It seems worthwhile to revisit the idea of the universal reputation market, in light of Schrödinger's Satoshi Nakamoto. Is this man Satoshi, or isn't he? For now, he equally is and he definitely isn't the progenitor of Bitcoin. No one has yet elaborated a way to decide.
One way, of course, that we might discover if this person is Satoshi Nakamoto is through constant surveillance—both physical and digital. Would that be a good thing?
How do we know who people are? We have some definite if hackable systems, like social security numbers. Names are a problem; sometimes unique, often not. So people are who they say they are—except, more and more, they are who we're told they are.
Just a few years ago, when we looked at the technology that was leading to a reputation market, where every person's value might be calculated, we worried more about constant self-reporting. There were check-in apps, like Foursquare, and there was identity-tracking, like with Facebook and Google—primarily in the service of revenue. (We never worried about LinkedIn; business endorsements are mostly just meaningless back-scratching. Maybe we should?)
But in the last year or so, how we identify people and their characteristics and reputations has turned inside out. Apps like Whisper and Secret, where people can dump one-off messages anonymously, so far lack narrative and database coordination. Secret is mostly just a pile of junk and garbage. This will change. It's not hard to track and organize the proper nouns or tags in submissions to those apps. Their work as data collection, not just broadcast, is their future. It's a hop and a skip to have an anonymously sourced database of reputation.
— Whisper (@WhisperApp) February 18, 2014
What else, after all, is an editorial project built within Whisper to do?
Lulu was in a similar place when it started a year ago. The dating app—"Yelp for men"!—allowed women to review any fellow anywhere. But just a couple weeks ago, Lulu made a radical move to a new system. Now men must opt-in to have their reputations managed by whoever wanted to discuss them. While Lulu was definitely tasty as an attack on male privilege—and many men definitely responded with a kind of horror that they'd clearly never experienced before!—it was still pretty gross, unfair and possibly not actually that useful. (And it took much of the surprise out of dating. Who wants that?)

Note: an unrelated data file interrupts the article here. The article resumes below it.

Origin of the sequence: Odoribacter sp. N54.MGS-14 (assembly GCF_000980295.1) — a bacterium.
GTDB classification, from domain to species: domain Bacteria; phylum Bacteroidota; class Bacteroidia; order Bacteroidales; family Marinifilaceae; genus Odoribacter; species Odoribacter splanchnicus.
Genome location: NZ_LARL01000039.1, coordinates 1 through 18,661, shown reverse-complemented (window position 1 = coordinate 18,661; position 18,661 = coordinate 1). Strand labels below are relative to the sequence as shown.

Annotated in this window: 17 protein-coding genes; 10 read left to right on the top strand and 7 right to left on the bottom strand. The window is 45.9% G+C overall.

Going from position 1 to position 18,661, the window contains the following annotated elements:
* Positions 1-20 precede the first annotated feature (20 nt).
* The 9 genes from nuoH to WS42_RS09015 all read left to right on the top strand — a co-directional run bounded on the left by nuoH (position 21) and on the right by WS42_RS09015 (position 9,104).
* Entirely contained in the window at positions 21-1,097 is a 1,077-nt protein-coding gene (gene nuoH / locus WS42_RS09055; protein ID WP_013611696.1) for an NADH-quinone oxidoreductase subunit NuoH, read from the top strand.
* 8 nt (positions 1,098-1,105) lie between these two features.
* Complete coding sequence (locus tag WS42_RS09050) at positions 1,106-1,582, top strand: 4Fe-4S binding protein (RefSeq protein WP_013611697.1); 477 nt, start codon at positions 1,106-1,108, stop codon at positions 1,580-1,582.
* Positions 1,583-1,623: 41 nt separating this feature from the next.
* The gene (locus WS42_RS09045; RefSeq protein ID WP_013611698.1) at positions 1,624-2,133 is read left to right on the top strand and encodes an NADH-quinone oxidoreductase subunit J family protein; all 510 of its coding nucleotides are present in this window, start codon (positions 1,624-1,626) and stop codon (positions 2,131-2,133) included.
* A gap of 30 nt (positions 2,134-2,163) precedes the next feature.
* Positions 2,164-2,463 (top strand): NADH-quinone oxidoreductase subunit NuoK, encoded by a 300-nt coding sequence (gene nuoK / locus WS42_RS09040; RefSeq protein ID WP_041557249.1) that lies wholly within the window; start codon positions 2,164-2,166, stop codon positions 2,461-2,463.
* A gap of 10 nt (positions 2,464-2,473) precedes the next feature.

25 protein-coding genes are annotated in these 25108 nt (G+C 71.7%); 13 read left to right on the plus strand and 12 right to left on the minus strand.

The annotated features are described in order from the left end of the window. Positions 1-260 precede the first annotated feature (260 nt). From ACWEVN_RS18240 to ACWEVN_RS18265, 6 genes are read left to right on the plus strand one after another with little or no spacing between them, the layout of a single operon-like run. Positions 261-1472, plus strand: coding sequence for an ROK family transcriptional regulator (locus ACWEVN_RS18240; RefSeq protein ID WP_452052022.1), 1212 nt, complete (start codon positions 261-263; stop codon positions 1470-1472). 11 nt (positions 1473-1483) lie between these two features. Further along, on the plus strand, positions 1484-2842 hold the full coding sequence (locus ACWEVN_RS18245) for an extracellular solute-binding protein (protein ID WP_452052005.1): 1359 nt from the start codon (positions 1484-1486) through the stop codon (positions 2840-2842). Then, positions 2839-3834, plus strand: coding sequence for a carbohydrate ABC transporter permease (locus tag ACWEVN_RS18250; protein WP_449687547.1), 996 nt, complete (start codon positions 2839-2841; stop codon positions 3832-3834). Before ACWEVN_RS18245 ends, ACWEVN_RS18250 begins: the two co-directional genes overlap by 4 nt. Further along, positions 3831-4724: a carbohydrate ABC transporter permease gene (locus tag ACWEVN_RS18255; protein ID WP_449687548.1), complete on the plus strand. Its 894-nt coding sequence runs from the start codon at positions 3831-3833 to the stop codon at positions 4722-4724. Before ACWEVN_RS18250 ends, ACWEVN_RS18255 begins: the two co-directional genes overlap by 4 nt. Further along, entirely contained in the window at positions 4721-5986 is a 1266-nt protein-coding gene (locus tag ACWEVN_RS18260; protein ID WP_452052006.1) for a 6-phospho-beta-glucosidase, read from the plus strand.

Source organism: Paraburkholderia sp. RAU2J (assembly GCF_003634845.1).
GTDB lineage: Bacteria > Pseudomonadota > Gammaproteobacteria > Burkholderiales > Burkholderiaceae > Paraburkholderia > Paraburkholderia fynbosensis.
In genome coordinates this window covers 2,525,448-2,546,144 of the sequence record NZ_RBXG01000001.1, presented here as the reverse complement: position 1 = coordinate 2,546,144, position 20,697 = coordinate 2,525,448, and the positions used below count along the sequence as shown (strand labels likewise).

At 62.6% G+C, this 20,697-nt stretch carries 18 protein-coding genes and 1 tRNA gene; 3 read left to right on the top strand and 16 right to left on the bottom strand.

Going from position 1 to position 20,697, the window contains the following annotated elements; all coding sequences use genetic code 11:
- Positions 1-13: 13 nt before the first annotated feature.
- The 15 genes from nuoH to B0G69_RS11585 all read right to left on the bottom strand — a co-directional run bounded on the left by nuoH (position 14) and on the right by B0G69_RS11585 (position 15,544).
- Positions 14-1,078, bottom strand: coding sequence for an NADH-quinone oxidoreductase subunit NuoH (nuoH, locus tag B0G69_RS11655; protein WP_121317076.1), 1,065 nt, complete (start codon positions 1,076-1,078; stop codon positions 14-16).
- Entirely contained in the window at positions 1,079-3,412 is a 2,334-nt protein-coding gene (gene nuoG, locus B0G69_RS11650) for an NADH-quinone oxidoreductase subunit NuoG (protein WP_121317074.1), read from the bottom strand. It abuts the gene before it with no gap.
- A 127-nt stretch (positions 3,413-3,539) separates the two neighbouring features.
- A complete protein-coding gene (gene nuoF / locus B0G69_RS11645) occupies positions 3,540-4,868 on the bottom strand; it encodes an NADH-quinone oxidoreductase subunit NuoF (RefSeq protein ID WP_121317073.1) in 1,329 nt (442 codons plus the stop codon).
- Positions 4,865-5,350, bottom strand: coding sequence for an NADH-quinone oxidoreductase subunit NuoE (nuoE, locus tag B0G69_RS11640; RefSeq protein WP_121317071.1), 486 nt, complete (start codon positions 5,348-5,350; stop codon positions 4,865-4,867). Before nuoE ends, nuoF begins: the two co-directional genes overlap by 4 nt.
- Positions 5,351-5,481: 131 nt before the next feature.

But Lulu showed some of the limits of tolerance for a reputation market. Or, at least, for a reputation market of just men. They weren't going to stand for that.
Then, three months ago, out came Yik Yak. Now literally unavailable in Chicago, the app is essentially local anonymous chat. So far it's resulted in school shutdowns over bomb and shooting threats. READ MORE
Blue Water Navy
Darling, the world, it will come at you
with the migrating eyes of flounder
traveling through the matter of their own heads
having reimagined axis and ground.
There is a certain parasite that turns a crab
from male to female, or is it female to male?
The average male armadillo’s penis is larger
than that of some gorillas. I can’t help it
if most facts are, in fact, facts about sex.
Don’t bother pretending; don’t try to
fix this for me. We acquire debt.
An animal is able to live in captivity
which is where we take our measurements.
Watching them go at it sometimes we like to
say outgunned, outmanned, but definitely
not outfought. What we like is the idea
of making the invisible visible. True love
takes a lifetime of research. The foot
of the lake meets the mouth of the river.
Lisa Olstein is the author of three books of poems, most recently Little Stranger (Copper Canyon Press, 2013). She teaches in the MFA program at the University of Texas at Austin.
You will find more poems here. You may contact the editor at firstname.lastname@example.org.
Today would have been Townes Van Zandt's 70th birthday, so here are some songs. You will of course have your own favorites, unless you are unfamiliar with the work of Townes van Zandt, in which case, oh boy, a whole new world of discovery is about to open itself to you. READ MORE